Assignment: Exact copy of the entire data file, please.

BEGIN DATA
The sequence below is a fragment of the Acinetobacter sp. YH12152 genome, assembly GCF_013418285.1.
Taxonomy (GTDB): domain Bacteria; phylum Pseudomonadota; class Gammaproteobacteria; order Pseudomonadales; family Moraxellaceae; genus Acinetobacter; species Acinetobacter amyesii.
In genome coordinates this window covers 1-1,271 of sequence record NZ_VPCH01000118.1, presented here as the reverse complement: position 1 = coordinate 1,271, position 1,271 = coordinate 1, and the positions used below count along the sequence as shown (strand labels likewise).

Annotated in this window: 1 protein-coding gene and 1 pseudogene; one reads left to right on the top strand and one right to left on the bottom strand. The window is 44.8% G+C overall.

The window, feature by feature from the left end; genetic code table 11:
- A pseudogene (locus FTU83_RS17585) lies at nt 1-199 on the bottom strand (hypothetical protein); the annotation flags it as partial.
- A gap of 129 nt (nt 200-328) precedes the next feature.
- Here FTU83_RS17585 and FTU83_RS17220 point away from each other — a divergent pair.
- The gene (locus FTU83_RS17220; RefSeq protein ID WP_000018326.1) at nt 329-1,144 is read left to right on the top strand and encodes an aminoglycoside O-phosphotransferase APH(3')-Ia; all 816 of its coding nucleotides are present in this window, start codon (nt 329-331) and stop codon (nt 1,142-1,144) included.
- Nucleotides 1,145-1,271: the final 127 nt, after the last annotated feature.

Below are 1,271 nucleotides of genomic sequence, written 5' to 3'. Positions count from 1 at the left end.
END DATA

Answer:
The sequence below is a fragment of the Acinetobacter sp. YH12152 genome, assembly GCF_013418285.1.
Taxonomy (GTDB): domain Bacteria; phylum Pseudomonadota; class Gammaproteobacteria; order Pseudomonadales; family Moraxellaceae; genus Acinetobacter; species Acinetobacter amyesii.
In genome coordinates this window covers 1-1,271 of sequence record NZ_VPCH01000118.1, presented here as the reverse complement: position 1 = coordinate 1,271, position 1,271 = coordinate 1, and the positions used below count along the sequence as shown (strand labels likewise).

Annotated in this window: 1 protein-coding gene and 1 pseudogene; one reads left to right on the top strand and one right to left on the bottom strand. The window is 44.8% G+C overall.

The window, feature by feature from the left end; genetic code table 11:
- A pseudogene (locus FTU83_RS17585) lies at nt 1-199 on the bottom strand (hypothetical protein); the annotation flags it as partial.
- A gap of 129 nt (nt 200-328) precedes the next feature.
- Here FTU83_RS17585 and FTU83_RS17220 point away from each other — a divergent pair.
- The gene (locus FTU83_RS17220; RefSeq protein ID WP_000018326.1) at nt 329-1,144 is read left to right on the top strand and encodes an aminoglycoside O-phosphotransferase APH(3')-Ia; all 816 of its coding nucleotides are present in this window, start codon (nt 329-331) and stop codon (nt 1,142-1,144) included.
- Nucleotides 1,145-1,271: the final 127 nt, after the last annotated feature.

Below are 1,271 nucleotides of genomic sequence, written 5' to 3'. Positions count from 1 at the left end.